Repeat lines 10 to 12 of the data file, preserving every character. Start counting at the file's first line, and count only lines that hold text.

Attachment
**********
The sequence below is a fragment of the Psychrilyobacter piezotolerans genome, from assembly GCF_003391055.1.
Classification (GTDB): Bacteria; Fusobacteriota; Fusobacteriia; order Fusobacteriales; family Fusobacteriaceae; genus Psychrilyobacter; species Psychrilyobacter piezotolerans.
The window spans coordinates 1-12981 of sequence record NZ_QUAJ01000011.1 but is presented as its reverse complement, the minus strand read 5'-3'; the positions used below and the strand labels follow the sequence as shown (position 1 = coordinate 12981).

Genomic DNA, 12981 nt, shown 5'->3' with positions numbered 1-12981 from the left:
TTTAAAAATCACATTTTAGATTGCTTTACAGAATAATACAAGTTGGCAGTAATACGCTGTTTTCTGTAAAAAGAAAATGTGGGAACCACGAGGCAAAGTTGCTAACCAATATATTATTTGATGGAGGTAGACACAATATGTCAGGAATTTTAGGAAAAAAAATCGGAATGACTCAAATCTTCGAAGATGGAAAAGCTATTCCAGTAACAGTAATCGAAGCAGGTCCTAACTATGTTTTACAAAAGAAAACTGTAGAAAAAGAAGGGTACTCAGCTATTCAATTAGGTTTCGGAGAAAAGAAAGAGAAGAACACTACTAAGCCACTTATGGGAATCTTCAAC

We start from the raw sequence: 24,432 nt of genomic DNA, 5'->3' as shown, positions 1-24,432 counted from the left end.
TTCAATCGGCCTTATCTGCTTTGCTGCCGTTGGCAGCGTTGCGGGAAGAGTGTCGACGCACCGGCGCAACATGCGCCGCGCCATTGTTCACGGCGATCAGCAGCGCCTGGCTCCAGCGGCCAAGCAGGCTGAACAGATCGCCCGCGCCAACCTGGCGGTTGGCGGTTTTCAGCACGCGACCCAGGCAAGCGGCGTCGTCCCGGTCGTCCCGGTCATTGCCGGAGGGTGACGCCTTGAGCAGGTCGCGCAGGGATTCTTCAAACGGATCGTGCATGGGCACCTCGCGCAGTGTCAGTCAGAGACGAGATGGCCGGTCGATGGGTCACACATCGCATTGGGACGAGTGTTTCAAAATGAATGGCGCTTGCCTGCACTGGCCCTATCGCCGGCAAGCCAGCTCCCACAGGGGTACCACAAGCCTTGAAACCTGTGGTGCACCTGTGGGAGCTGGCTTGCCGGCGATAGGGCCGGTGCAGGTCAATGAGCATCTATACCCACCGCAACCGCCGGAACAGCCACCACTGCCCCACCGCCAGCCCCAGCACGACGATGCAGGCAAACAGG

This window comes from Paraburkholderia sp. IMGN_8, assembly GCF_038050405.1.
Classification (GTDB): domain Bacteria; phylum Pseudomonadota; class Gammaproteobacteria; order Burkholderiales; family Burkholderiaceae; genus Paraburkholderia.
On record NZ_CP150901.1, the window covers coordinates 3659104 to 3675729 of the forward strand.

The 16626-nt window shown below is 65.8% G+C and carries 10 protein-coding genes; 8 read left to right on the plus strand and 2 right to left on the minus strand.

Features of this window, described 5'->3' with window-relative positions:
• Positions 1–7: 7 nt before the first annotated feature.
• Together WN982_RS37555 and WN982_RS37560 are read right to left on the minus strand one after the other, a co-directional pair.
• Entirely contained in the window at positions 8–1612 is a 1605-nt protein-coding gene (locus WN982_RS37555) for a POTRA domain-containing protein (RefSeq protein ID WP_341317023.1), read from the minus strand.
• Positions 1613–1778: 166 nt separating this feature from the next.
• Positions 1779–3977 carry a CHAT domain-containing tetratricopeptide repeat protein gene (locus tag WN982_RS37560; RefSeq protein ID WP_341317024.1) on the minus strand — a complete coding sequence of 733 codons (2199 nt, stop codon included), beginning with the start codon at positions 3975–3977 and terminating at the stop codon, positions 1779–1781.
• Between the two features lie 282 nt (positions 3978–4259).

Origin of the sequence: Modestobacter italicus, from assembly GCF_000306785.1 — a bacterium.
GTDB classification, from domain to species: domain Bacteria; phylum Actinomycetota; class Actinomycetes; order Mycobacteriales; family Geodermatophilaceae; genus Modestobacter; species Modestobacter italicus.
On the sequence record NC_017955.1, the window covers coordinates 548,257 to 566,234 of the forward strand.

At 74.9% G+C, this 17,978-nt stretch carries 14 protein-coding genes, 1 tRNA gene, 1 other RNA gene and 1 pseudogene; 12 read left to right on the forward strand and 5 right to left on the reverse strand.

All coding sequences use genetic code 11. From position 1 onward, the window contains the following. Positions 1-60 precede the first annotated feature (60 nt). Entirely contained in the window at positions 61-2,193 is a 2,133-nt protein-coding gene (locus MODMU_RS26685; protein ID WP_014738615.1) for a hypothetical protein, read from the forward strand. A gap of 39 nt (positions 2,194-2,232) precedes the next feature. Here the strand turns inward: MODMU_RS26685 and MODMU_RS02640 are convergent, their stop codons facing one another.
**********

On record NZ_CP150901.1, the window covers coordinates 3659104 to 3675729 of the forward strand.

The 16626-nt window shown below is 65.8% G+C and carries 10 protein-coding genes; 8 read left to right on the plus strand and 2 right to left on the minus strand.

Features of this window, described 5'->3' with window-relative positions: